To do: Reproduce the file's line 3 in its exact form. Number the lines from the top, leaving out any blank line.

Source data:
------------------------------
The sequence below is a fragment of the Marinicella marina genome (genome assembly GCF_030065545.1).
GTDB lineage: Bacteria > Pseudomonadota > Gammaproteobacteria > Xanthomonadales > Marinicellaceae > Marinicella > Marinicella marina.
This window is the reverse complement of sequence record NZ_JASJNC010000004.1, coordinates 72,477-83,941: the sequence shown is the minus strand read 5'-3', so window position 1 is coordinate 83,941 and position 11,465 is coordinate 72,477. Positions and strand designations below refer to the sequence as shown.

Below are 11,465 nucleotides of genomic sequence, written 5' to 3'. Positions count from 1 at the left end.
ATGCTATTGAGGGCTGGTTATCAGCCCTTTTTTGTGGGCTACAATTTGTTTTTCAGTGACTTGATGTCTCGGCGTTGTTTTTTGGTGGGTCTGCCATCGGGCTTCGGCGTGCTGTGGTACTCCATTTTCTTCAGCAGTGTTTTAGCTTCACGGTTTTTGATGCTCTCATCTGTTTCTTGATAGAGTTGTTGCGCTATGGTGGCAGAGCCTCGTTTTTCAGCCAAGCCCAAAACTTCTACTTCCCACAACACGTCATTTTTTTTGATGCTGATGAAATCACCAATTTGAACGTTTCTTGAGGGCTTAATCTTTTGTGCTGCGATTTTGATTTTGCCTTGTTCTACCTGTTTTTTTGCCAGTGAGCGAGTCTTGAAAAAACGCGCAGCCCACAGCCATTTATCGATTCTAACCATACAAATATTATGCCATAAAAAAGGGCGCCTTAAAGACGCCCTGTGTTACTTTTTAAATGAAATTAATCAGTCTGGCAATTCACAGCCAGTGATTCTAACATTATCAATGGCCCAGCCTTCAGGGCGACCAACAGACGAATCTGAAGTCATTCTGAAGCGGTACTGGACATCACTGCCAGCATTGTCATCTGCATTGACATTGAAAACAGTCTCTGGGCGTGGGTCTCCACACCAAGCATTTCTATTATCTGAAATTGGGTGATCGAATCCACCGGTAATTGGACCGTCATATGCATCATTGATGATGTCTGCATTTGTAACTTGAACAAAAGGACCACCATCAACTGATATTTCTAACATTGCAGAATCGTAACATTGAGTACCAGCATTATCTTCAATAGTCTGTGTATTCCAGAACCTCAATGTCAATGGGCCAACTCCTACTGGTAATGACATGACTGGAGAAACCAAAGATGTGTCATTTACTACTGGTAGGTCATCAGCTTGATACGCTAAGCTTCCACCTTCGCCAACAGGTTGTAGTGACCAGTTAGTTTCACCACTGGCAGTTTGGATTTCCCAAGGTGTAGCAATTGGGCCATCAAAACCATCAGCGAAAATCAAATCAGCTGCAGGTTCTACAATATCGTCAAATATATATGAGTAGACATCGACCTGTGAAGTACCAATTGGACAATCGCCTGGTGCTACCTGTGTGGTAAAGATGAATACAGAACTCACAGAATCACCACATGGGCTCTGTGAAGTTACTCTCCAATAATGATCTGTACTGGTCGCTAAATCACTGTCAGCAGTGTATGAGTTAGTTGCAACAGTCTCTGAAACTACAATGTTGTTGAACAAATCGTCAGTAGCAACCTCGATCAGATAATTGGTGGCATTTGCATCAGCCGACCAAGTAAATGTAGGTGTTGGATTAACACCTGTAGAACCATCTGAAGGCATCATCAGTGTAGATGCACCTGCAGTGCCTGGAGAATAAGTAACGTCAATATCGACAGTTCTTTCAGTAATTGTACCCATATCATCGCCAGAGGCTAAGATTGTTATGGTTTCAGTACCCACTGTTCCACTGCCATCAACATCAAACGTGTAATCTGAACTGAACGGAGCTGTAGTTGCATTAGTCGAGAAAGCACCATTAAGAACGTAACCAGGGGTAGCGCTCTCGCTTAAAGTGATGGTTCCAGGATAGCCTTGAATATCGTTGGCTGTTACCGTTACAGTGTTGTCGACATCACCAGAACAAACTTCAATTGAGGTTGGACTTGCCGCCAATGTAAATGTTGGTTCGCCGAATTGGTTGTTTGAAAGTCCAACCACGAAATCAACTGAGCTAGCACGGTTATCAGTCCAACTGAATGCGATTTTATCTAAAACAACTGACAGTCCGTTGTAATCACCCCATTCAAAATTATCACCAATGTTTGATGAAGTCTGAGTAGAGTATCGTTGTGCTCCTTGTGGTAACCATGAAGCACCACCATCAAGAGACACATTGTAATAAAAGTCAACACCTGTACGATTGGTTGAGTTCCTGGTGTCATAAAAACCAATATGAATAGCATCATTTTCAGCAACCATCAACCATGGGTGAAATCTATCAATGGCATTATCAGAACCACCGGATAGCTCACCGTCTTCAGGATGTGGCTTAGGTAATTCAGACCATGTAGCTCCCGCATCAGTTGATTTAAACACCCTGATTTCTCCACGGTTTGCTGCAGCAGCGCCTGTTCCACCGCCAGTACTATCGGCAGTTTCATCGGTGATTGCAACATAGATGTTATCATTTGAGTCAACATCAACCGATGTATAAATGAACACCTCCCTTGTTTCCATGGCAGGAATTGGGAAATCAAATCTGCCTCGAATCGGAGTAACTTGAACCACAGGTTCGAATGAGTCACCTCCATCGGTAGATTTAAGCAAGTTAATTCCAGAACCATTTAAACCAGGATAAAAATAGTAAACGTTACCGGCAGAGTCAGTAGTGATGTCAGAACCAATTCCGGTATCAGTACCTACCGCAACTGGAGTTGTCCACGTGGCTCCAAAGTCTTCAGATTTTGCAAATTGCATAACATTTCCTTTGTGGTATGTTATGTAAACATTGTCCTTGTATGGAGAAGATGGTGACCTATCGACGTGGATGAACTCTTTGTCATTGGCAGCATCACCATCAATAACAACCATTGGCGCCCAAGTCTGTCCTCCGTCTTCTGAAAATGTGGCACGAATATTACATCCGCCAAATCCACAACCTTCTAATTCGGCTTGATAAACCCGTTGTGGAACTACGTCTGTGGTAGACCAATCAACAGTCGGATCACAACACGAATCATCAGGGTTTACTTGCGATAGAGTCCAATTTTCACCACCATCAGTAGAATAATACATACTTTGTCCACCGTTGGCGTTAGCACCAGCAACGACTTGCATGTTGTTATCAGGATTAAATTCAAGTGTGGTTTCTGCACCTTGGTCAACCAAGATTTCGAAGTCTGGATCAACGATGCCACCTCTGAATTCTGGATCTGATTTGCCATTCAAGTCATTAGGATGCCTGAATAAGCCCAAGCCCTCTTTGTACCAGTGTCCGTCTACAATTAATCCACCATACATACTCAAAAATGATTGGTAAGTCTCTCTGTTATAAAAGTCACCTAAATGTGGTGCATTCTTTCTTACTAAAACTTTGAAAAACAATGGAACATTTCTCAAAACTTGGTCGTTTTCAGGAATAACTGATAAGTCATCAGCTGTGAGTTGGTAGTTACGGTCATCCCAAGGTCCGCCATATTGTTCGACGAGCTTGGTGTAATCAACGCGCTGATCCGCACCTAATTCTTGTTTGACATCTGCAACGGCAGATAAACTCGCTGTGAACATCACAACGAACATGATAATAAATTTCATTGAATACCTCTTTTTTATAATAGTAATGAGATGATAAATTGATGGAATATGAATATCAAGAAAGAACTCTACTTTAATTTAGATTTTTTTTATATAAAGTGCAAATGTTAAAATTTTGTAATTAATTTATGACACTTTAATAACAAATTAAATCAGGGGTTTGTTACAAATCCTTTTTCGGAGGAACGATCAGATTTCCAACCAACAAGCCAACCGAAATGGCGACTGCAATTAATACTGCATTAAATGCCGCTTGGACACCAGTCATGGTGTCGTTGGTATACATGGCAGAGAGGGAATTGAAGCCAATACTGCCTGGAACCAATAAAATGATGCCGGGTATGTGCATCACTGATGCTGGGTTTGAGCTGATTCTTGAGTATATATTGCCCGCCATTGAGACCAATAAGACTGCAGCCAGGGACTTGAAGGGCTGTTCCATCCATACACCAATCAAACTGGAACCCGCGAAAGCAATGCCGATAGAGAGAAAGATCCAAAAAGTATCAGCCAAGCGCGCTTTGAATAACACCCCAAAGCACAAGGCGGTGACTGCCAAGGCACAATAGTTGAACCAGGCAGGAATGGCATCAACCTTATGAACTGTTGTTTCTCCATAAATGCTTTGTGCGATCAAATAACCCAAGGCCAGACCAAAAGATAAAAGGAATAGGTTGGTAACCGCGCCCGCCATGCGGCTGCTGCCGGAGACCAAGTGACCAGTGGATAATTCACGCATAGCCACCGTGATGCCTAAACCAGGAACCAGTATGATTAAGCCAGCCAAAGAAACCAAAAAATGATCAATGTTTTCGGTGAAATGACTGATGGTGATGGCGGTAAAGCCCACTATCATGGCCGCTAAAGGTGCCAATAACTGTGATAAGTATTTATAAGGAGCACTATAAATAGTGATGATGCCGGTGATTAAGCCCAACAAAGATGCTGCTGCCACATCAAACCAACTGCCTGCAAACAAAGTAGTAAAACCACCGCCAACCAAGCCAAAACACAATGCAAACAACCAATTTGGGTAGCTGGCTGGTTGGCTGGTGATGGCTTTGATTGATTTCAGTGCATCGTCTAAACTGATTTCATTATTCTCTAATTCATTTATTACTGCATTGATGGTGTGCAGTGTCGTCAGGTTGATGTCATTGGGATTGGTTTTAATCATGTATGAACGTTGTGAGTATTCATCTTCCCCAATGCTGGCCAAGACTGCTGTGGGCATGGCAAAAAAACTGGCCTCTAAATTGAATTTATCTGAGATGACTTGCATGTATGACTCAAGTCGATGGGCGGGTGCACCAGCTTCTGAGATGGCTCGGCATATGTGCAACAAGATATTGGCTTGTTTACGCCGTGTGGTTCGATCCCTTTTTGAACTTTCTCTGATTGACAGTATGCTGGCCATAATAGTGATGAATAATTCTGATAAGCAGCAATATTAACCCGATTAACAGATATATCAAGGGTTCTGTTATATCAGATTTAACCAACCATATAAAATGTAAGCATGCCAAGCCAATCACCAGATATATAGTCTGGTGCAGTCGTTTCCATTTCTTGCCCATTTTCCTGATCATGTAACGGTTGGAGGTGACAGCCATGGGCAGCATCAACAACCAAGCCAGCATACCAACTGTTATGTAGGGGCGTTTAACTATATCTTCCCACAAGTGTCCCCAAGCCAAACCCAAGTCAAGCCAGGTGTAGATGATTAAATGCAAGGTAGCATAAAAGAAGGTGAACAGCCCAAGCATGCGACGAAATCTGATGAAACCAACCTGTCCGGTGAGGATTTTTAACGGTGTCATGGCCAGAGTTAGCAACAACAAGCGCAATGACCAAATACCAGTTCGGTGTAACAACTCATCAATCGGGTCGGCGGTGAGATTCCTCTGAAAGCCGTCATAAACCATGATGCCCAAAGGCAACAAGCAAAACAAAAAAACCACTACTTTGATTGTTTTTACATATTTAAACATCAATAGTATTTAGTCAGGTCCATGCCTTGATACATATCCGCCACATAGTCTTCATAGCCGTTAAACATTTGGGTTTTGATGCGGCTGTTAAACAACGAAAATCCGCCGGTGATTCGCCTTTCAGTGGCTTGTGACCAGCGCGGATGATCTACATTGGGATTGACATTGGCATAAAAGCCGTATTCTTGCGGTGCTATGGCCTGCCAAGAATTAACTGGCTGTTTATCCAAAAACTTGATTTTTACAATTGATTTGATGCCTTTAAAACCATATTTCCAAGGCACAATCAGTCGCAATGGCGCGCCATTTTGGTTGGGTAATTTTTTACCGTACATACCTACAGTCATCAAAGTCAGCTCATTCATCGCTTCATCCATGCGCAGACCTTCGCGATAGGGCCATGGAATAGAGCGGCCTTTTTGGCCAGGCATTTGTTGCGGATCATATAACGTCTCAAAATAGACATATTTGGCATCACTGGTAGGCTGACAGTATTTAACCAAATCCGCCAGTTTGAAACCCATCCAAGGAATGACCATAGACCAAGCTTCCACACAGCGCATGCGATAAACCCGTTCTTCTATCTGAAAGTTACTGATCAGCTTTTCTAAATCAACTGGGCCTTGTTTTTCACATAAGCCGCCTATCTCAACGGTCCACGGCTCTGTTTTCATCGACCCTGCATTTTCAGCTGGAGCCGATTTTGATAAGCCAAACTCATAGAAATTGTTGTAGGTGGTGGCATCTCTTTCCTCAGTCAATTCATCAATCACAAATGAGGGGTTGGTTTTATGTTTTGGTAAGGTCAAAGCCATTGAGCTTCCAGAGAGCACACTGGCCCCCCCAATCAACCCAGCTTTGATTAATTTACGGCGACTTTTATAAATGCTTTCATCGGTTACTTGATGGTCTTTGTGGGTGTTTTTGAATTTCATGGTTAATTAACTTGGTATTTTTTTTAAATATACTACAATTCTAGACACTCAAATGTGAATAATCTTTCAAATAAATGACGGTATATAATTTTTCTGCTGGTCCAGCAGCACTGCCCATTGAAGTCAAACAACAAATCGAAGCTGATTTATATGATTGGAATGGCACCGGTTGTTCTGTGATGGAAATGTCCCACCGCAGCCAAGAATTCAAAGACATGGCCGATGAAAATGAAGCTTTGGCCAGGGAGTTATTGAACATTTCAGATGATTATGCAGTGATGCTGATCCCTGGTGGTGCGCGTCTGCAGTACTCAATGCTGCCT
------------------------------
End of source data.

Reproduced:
This window is the reverse complement of sequence record NZ_JASJNC010000004.1, coordinates 72,477-83,941: the sequence shown is the minus strand read 5'-3', so window position 1 is coordinate 83,941 and position 11,465 is coordinate 72,477. Positions and strand designations below refer to the sequence as shown.